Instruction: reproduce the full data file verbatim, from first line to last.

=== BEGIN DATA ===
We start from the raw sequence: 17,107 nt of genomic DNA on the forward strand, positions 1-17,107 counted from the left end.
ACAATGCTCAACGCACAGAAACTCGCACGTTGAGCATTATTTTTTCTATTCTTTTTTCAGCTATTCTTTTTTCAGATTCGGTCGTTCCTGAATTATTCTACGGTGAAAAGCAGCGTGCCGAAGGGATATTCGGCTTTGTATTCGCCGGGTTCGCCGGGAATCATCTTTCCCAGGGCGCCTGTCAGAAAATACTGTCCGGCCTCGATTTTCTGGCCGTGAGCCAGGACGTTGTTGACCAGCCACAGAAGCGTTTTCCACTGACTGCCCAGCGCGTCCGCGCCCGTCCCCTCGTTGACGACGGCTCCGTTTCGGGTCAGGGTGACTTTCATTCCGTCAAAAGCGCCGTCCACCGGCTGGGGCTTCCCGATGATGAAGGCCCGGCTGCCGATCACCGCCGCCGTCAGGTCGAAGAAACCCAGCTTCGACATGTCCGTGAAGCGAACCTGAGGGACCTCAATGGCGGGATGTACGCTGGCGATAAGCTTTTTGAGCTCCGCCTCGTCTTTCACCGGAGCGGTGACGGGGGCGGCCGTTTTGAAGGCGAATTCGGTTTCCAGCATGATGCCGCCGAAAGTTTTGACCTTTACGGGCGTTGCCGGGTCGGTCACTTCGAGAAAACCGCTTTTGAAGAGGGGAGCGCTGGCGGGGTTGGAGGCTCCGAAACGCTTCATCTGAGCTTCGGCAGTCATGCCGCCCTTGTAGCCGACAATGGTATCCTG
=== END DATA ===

We start from the raw sequence: 17,107 nt of genomic DNA on the forward strand, positions 1-17,107 counted from the left end.
ACAATGCTCAACGCACAGAAACTCGCACGTTGAGCATTATTTTTTCTATTCTTTTTTCAGCTATTCTTTTTTCAGATTCGGTCGTTCCTGAATTATTCTACGGTGAAAAGCAGCGTGCCGAAGGGATATTCGGCTTTGTATTCGCCGGGTTCGCCGGGAATCATCTTTCCCAGGGCGCCTGTCAGAAAATACTGTCCGGCCTCGATTTTCTGGCCGTGAGCCAGGACGTTGTTGACCAGCCACAGAAGCGTTTTCCACTGACTGCCCAGCGCGTCCGCGCCCGTCCCCTCGTTGACGACGGCTCCGTTTCGGGTCAGGGTGACTTTCATTCCGTCAAAAGCGCCGTCCACCGGCTGGGGCTTCCCGATGATGAAGGCCCGGCTGCCGATCACCGCCGCCGTCAGGTCGAAGAAACCCAGCTTCGACATGTCCGTGAAGCGAACCTGAGGGACCTCAATGGCGGGATGTACGCTGGCGATAAGCTTTTTGAGCTCCGCCTCGTCTTTCACCGGAGCGGTGACGGGGGCGGCCGTTTTGAAGGCGAATTCGGTTTCCAGCATGATGCCGCCGAAAGTTTTGACCTTTACGGGCGTTGCCGGGTCGGTCACTTCGAGAAAACCGCTTTTGAAGAGGGGAGCGCTGGCGGGGTTGGAGGCTCCGAAACGCTTCATCTGAGCTTCGGCAGTCATGCCGCCCTTGTAGCCGACAATGGTATCCTG